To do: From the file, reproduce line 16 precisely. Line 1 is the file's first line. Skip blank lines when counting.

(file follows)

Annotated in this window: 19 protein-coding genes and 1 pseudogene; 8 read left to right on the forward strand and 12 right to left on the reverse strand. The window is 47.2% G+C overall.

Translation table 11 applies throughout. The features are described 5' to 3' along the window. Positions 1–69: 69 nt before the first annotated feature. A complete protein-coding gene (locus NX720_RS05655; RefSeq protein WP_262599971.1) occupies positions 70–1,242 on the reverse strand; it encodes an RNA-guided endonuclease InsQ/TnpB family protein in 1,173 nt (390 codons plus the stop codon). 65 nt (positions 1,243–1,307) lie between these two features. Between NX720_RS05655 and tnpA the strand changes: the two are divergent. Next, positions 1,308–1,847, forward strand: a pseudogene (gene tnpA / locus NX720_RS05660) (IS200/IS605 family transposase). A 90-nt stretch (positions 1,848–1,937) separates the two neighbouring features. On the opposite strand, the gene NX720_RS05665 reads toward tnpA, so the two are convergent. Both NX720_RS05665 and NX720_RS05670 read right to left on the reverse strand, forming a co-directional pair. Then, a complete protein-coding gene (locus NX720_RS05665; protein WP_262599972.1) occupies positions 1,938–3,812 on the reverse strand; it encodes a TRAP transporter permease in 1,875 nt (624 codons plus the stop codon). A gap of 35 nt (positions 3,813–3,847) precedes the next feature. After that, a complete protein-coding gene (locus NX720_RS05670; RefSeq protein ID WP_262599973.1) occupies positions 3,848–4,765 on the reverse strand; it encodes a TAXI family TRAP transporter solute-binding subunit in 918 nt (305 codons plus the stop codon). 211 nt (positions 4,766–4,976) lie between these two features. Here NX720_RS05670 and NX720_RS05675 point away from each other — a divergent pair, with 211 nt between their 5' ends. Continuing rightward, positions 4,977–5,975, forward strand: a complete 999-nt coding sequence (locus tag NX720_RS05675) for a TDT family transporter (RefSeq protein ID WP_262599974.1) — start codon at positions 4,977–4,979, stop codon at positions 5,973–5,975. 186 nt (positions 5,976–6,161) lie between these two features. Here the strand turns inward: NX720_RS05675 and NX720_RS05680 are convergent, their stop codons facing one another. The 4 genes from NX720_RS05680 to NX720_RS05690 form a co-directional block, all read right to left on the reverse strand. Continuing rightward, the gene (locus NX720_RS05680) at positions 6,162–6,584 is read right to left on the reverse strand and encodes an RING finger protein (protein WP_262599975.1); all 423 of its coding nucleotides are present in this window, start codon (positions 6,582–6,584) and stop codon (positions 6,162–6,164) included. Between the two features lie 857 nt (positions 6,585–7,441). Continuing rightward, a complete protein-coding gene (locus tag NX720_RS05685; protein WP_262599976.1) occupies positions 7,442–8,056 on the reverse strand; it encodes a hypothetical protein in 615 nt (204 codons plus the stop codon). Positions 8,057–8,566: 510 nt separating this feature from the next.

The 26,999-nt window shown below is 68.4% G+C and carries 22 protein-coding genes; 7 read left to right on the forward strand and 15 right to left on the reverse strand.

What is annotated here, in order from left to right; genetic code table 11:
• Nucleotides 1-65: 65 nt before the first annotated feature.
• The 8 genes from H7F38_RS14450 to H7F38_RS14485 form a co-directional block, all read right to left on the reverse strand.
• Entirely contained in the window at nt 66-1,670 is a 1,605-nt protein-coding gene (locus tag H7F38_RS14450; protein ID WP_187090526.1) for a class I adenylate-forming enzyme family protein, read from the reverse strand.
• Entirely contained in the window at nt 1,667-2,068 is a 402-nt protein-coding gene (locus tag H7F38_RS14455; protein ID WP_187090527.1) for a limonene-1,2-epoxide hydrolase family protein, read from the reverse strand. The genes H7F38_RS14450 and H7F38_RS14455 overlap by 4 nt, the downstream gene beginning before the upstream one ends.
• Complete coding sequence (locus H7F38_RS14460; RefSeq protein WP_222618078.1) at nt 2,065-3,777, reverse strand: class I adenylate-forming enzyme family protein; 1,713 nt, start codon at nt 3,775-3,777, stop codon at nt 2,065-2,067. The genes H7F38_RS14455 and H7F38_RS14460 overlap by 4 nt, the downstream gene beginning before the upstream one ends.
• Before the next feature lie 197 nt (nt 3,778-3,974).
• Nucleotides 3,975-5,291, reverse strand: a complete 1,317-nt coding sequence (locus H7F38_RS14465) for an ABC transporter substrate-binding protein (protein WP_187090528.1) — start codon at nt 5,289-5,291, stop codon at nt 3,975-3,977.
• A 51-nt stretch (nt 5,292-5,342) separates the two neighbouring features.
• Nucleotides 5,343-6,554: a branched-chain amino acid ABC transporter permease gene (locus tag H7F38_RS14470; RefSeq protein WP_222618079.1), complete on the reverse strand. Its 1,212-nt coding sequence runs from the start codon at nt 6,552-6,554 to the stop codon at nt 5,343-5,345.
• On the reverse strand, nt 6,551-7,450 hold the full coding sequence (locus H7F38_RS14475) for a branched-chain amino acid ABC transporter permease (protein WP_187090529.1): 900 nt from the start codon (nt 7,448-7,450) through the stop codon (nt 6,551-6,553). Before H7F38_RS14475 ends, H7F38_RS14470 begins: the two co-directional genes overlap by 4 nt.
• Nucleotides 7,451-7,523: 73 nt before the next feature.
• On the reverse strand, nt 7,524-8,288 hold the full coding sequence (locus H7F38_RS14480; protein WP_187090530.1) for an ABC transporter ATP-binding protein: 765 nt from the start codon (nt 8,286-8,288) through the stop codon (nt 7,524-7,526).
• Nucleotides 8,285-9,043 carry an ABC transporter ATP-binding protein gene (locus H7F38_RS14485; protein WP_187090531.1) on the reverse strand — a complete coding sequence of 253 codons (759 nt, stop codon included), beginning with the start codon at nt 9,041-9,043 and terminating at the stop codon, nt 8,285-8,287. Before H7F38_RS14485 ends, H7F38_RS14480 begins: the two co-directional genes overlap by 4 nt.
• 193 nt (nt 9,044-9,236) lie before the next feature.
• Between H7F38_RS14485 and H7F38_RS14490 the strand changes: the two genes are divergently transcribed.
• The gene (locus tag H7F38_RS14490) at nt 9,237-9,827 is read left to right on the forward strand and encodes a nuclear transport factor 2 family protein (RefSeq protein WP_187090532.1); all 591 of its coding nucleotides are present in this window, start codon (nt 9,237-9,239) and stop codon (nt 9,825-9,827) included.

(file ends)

• On the reverse strand, nt 7,524-8,288 hold the full coding sequence (locus H7F38_RS14480; protein WP_187090530.1) for an ABC transporter ATP-binding protein: 765 nt from the start codon (nt 8,286-8,288) through the stop codon (nt 7,524-7,526).